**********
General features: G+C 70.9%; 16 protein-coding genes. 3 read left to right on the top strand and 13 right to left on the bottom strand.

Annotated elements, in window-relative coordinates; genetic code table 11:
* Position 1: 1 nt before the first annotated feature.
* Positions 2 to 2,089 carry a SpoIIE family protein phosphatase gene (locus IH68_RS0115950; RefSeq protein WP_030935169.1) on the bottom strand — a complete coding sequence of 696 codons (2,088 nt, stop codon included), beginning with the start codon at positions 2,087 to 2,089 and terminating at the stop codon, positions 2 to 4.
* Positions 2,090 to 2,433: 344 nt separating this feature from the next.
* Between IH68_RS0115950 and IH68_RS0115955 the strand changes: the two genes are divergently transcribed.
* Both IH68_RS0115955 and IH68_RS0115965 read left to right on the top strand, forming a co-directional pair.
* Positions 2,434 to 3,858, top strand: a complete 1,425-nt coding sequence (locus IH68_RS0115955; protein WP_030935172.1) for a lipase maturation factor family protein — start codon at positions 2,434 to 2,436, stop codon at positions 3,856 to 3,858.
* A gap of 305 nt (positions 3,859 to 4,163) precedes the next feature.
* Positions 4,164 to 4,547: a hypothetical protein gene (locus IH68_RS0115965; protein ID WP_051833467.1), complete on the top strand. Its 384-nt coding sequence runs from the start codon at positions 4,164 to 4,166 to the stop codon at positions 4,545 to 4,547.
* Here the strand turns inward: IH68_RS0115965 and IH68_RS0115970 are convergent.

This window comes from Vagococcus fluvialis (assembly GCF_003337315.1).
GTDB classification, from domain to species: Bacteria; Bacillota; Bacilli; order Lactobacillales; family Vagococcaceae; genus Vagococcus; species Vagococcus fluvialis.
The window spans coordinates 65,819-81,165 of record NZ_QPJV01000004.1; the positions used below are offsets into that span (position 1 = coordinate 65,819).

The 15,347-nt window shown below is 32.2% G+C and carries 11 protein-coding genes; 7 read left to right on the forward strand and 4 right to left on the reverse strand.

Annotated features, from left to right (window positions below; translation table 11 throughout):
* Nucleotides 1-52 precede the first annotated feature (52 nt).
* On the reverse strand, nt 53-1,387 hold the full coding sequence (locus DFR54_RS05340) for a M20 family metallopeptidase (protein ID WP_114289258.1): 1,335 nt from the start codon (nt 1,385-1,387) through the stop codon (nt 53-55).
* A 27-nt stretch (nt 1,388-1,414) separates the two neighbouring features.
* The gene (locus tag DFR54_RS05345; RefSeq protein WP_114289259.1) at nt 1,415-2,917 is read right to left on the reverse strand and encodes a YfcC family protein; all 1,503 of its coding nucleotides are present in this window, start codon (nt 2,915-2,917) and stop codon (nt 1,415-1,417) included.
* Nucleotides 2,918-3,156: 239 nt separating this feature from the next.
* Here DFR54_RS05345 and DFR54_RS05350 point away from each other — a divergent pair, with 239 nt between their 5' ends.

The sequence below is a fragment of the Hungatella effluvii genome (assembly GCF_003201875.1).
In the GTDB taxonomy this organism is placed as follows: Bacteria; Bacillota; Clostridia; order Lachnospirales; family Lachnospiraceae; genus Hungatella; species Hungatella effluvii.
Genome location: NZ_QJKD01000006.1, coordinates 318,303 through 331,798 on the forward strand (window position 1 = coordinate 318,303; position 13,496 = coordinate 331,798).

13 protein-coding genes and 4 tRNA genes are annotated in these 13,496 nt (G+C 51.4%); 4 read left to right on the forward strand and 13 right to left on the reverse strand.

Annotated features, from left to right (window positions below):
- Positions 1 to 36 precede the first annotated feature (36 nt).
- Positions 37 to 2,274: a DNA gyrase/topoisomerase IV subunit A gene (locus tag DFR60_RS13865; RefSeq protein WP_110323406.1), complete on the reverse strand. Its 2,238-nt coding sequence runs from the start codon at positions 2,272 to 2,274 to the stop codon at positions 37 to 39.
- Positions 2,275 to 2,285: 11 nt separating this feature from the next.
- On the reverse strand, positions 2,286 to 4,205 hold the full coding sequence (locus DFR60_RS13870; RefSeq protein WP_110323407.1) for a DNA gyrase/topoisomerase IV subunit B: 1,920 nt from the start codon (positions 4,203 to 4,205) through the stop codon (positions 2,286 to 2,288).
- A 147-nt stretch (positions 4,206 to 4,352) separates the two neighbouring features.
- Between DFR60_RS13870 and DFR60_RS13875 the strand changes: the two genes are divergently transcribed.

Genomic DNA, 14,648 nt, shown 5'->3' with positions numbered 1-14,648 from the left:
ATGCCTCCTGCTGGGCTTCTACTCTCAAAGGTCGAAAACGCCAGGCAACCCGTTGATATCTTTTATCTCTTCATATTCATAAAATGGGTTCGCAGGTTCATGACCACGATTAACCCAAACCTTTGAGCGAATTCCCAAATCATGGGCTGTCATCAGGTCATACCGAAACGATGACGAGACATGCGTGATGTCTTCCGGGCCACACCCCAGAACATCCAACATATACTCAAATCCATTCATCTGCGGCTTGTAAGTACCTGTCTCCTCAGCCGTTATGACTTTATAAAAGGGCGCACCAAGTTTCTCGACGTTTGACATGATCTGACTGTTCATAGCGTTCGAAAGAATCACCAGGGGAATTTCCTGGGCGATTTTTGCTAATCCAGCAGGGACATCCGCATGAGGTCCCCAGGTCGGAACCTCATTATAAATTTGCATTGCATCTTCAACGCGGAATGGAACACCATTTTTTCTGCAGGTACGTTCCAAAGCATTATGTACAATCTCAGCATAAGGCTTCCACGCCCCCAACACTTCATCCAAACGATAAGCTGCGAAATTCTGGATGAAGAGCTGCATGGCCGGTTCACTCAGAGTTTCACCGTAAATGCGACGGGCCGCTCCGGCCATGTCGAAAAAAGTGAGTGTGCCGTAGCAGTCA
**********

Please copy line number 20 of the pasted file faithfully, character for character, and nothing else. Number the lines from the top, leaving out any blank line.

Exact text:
* The gene (locus tag DFR54_RS05345; RefSeq protein WP_114289259.1) at nt 1,415-2,917 is read right to left on the reverse strand and encodes a YfcC family protein; all 1,503 of its coding nucleotides are present in this window, start codon (nt 2,915-2,917) and stop codon (nt 1,415-1,417) included.